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Juliana Hall

Simsbury, CT         


“There is a beautiful alchemy that occurs when composer Juliana Hall meets a poem. Revealing each morsel of poetry through her brilliant tonal, textural, and rhythmic language, her work is immediately recognizable and wonderfully familiar. Singers and audiences alike take delight in her songs. Over the years, many of my young colleagues have brought her work for me to coach in my own song program, Fall Island Vocal Arts Seminar, but equally, I have heard her songs in virtually every university in which I have taught master classes over the last decade. Ms. Hall’s songs have a very important endorsement – singers want to sing them. Indeed, they love to sing them, and it is readily understood why. Her choice of text is varied, impressive and speaks to a wide cultural audience. The topics are relevant to today’s artists, and therefore, extraordinarily desirable. It is also incredibly evident that she understands the singing voice and the great art of collaboration with the pianist – there is a level of musical discourse here that demands expertise, and rewards the work with a generous and complete technical, interpretive and emotional experience. It is positively magical.” 

     –  Stephanie Blythe, Mezzo Soprano



American art song composer Juliana Hall is a prolific and highly-regarded composer of vocal music, whose songs have been described as “brilliant” (Washington Post), “beguiling” (Times of London), and “the most genuinely moving music of the afternoon” (Boston Globe).

Hall began composition studies as a 26-year-old graduate student majoring in piano performance at the Yale School of Music. Her teachers – Martin Bresnick, Leon Kirchner, and Frederic Rzewski – encouraged her to change careers, and in 1987 she received her Master’s degree in Composition.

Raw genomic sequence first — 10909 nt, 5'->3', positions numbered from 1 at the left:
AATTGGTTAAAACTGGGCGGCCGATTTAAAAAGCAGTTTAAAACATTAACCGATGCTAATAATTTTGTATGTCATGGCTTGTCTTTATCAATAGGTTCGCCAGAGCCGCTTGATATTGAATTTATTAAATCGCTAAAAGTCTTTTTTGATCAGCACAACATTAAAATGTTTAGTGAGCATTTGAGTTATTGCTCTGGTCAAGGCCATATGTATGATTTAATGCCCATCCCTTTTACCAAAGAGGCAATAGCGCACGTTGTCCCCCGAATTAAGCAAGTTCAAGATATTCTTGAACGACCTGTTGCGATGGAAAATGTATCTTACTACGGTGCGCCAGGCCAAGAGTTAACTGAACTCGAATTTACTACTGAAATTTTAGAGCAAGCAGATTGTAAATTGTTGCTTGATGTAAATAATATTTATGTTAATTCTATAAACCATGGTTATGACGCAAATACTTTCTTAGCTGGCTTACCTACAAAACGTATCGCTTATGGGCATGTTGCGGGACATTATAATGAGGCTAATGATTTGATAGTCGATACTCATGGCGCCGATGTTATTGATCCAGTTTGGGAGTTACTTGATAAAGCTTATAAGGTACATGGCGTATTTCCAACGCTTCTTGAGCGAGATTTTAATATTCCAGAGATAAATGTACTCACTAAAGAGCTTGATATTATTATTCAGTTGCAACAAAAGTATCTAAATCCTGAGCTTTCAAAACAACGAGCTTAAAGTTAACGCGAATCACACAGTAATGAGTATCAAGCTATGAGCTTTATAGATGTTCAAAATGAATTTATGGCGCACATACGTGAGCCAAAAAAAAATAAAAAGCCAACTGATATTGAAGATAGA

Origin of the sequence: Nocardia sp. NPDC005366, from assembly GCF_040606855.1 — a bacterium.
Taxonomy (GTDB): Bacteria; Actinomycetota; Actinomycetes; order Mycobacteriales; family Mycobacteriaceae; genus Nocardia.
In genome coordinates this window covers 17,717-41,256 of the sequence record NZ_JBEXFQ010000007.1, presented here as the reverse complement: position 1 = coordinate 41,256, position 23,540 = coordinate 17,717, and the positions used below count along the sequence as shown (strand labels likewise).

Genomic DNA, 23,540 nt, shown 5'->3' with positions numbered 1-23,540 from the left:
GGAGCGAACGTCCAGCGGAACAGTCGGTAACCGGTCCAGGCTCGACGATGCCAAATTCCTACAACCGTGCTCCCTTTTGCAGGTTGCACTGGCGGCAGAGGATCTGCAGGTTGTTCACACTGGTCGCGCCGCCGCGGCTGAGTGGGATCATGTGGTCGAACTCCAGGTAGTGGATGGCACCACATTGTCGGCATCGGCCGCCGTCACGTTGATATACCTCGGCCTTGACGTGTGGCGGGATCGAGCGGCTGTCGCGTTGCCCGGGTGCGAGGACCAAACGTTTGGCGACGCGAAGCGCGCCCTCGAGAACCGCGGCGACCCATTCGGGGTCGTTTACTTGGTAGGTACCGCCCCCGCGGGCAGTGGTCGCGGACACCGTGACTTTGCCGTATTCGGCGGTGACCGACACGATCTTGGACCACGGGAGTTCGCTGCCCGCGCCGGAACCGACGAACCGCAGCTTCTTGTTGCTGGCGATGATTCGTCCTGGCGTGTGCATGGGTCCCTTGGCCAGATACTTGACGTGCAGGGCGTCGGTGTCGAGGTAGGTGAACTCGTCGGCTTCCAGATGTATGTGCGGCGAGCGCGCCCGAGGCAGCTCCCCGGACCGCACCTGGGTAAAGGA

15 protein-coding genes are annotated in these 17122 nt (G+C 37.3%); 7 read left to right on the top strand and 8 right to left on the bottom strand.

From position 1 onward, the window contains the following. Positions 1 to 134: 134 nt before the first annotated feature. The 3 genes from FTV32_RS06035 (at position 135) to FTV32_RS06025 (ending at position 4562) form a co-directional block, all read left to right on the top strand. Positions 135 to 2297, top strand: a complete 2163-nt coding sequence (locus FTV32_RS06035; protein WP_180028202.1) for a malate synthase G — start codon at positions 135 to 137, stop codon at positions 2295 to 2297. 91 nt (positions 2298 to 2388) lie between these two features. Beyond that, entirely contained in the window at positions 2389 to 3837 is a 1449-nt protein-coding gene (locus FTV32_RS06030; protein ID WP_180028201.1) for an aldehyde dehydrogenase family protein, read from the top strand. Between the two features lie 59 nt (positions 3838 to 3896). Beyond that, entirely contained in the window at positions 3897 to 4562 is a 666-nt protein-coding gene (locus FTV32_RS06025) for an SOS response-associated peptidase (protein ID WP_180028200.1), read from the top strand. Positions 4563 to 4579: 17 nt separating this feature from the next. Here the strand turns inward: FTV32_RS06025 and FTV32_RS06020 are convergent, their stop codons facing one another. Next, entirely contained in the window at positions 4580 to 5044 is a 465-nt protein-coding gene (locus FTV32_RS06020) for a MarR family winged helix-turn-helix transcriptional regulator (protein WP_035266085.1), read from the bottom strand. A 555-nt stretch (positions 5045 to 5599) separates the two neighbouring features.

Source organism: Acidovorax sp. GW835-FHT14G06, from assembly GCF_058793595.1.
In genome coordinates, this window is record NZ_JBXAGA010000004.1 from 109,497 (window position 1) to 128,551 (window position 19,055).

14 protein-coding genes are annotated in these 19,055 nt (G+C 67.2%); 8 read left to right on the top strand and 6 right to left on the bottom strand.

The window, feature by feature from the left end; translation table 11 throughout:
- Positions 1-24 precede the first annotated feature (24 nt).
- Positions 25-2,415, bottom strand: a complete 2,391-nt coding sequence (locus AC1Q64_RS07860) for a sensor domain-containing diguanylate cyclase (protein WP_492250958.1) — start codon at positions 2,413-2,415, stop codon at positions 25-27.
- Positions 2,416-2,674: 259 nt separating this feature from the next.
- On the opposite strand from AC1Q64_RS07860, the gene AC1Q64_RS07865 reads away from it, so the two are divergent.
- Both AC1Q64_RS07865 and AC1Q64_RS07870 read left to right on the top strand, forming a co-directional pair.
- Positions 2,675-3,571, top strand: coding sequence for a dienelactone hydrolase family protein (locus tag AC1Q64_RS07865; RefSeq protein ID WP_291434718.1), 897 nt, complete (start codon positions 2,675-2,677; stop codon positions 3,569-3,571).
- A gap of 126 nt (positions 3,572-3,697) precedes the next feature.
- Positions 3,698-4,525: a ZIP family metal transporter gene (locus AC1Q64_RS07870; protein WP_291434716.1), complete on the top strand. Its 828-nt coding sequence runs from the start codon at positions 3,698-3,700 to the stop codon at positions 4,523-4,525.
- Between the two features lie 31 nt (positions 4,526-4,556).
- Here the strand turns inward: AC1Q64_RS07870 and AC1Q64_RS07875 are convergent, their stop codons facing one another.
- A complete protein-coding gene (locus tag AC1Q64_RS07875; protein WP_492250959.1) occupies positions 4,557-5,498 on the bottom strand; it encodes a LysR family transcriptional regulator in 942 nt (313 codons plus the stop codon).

Following Yale, Hall completed her studies with Dominick Argento in Minneapolis. While there, in 1987, she received her first commission (from the Schubert Club of Saint Paul) for a song cycle for star soprano Dawn Upshaw; in 1989 she received a second commission, for Metropolitan Opera baritone David Malis, and was also awarded a Guggenheim Fellowship.

More recent singers of note, for whom Hall has composed song cycles, include renowned countertenor Brian Asawa, acclaimed mezzo soprano Stephanie Blythe, and Metropolitan Opera soprano Molly Fillmore. Hall also received SongFest’s 2017 Sorel Commission, and was the Fall Island Vocal Arts Seminar’s 2018 Guest Composer as well as CollabFest’s 2018 Resident Composer.

Several art song organizations have presented concerts devoted to Hall’s music in recent years, including Sparks & Wiry Cries’ “Casement Fund Song Series” in New York City in 2016, the Contemporary Undercurrent of Song Project (CUSP) in Princeton in 2017, London’s “ReSung” art song series in 2018, and Calliope’s Call in Boston in 2019.



The 2018-2019 season includes 7 world premieres:

     – How Do I Love Thee? (for soprano Martha Guth, in Princeton, NJ)

     – Cameos (for soprano Molly Fillmore, in Denton, TX)

     – And It Came To Pass (for countertenor Charles Humphries, in Gloucester, VA)

     – Of That So Sweet Imprisonment (for mezzo soprano Stephanie Blythe, in New York City)

     – Through the Guarded Gate (for mezzo soprano Clara Osowski, in Seattle, WA)

     – The New Colossus (for bass baritone Simon Chalifoux, in Montreal, Canada)


     – Sentiment (for soprano Laura Strickling, in Boston, MA)






E. C. Schirmer
Boosey & Hawkes 


“SOME THINGS ARE DARK” from the song cycle “NIGHT DANCES”

Setting of a poem by Edna St. Vincent Millay – Dawn Upshaw, soprano and Margo Garrett, piano

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“THEME IN YELLOW” from the song cycle “THEME IN YELLOW”

Setting of a poem by Carl Sandburg – Katherine Eberle, mezzo soprano and Robin Guy, piano

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“DEATH’S ECHO” from the song cycle “DEATH’S ECHO”

Setting of a poem by W. H. Auden – Richard Lalli, baritone and Juliana Hall, piano

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